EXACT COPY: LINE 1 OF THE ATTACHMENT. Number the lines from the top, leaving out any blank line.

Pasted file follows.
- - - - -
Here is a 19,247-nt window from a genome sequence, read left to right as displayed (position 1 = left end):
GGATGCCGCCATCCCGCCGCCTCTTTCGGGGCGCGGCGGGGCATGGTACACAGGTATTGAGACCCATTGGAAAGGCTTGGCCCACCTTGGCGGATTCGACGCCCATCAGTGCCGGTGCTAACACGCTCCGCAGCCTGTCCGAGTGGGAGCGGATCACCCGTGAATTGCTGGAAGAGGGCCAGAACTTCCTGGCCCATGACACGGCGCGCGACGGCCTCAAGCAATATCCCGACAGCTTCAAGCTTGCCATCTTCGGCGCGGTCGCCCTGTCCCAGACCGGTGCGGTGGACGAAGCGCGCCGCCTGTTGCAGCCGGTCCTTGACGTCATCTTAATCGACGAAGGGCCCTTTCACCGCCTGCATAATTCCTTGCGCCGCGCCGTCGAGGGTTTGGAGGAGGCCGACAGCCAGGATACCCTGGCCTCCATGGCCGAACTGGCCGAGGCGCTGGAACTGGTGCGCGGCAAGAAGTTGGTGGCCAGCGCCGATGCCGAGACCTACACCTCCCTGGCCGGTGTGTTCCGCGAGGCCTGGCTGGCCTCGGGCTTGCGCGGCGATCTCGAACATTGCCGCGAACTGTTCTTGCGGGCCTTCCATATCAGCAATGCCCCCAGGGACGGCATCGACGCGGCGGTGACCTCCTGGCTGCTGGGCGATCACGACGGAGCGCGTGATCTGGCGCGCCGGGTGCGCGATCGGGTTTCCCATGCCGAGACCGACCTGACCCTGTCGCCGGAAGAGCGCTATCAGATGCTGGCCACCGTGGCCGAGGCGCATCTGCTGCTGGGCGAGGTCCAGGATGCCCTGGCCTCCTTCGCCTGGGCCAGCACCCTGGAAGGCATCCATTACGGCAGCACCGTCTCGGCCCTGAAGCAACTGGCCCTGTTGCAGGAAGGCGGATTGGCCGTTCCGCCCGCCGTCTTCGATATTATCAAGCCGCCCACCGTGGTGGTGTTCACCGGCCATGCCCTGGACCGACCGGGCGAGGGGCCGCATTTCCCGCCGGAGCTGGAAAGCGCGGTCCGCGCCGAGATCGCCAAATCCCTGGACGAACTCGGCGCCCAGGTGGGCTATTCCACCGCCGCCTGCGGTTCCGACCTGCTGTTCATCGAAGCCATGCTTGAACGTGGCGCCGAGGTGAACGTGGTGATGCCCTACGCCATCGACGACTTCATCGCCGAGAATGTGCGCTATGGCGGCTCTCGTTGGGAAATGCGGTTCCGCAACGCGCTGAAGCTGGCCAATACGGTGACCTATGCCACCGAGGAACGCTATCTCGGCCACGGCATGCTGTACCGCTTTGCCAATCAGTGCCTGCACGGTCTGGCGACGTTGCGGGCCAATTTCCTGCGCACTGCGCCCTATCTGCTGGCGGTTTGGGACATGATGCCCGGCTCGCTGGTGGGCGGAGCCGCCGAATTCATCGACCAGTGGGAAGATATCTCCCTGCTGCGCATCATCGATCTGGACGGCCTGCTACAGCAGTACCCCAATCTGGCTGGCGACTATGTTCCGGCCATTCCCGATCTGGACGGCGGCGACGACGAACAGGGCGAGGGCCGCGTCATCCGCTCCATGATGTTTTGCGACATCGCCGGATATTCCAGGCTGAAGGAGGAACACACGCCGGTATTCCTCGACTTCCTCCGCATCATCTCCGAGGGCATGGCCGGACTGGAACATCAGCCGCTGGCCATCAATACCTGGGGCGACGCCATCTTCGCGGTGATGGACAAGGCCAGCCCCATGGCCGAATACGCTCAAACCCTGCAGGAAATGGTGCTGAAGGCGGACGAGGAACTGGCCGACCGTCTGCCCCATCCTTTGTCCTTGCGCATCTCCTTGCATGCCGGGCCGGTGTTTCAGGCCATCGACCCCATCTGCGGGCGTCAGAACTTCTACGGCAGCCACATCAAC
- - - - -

Here is a 19,247-nt window from a genome sequence, read left to right as displayed (position 1 = left end):